As many University of Georgia students are gearing up for midterms, others are preparing to celebrate the holiest of Jewish high holidays, Yom Kippur. For Jewish students on campus, UGA Hillel is hosting events to bring the Jewish community together to atone and worship.
Yom Kippur, otherwise known as the Day of Atonement, has been observed for centuries by Jews through a 25-hour period of fasting and intensive prayer. Often, most of the day is spent in synagogue services.
“Yom Kippur ... is really a day to reflect on the year and who you want to be as a person,” said Mara Zeichner, director of engagement and wellness at UGA Hillel. “The fasting gives the opportunity to improve themselves and focus on the prayer and improving in the next year.”
Students who wish to observe the holiday must consult their professors in order to get an excused absence, as the day isn’t marked on UGA’s calendar.
Historically, the day has fallen during midterm season which further reinforces the attendance of many Jewish students in classes. Sara Kreitner, a junior studying biology and psychology from John’s Creek, Georgia, is balancing religious practices and securing her GPA.
“I’m going to be studying and trying to forget that I can’t eat. I’ll be praying that I don’t get too hangry,” Kreitner said.
Luckily for Jewish students, UGA’s Hillel organization, is offering several events that work around busy exam schedules. Before the fast begins, a hearty pre-fast dinner of spaghetti and meatballs will take place on Oct. 8 from 5:30-7 p.m.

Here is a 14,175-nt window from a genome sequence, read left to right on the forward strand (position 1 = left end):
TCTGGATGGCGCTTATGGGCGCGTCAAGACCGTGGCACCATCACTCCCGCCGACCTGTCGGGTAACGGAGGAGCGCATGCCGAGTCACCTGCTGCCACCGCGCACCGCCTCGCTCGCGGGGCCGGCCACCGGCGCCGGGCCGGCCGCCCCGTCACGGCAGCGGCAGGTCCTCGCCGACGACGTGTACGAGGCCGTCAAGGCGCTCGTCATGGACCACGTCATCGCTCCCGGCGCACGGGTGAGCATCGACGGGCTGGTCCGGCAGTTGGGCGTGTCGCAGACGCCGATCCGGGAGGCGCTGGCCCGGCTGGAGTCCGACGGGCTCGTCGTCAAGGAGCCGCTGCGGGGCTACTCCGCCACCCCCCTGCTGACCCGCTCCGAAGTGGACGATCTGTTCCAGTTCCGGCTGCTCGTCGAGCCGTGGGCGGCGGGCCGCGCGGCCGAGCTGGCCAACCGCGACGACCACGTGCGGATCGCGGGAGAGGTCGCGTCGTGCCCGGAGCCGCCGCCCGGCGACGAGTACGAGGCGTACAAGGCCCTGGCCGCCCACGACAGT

Following the fast, students can attend the Yom Kippur “Break the Fast” dinner, from 8:15-9:15 p.m. the following evening.
“We’ll have everything from bagels to cookies and cake, that way everyone can break the fast in their most desired fashion,” Zeichner said.
In order to encourage Jewish students to celebrate Yom Kippur, Hillel UGA is offering signed excuse notes to bring to professors, Zeichner said.
While the decision to allow an excused absence is at the discretion of the professor, having a legitimate note could make it more sound.
“We know that professors are given letters to say that this is happening, we encourage you to excuse your students but we know it is not necessary,” Zeichner said. “We try to make it as accessible as possible for students to fulfill their beliefs however they need to.”
UGA Hillel expects a particularly wide turnout because the day falls on a Tuesday. Students who usually return home for services will likely stay in Athens and find services near campus.
Hillel will offer transportation to services at a local reform synagogue and a conservative minion in addition to the evening services at the Hillel building on South Milledge Avenue.
In addition to the Yom Kippur services happening this week, UGA Hillel is also preparing for the upcoming season of high holidays. With Sukkot coming up, Hillel is building a Sukkah the day after Yom Kippur to host events such as Sundays in the Sukkah, Shakshuka in the Sukkah and Pizza in the Hut.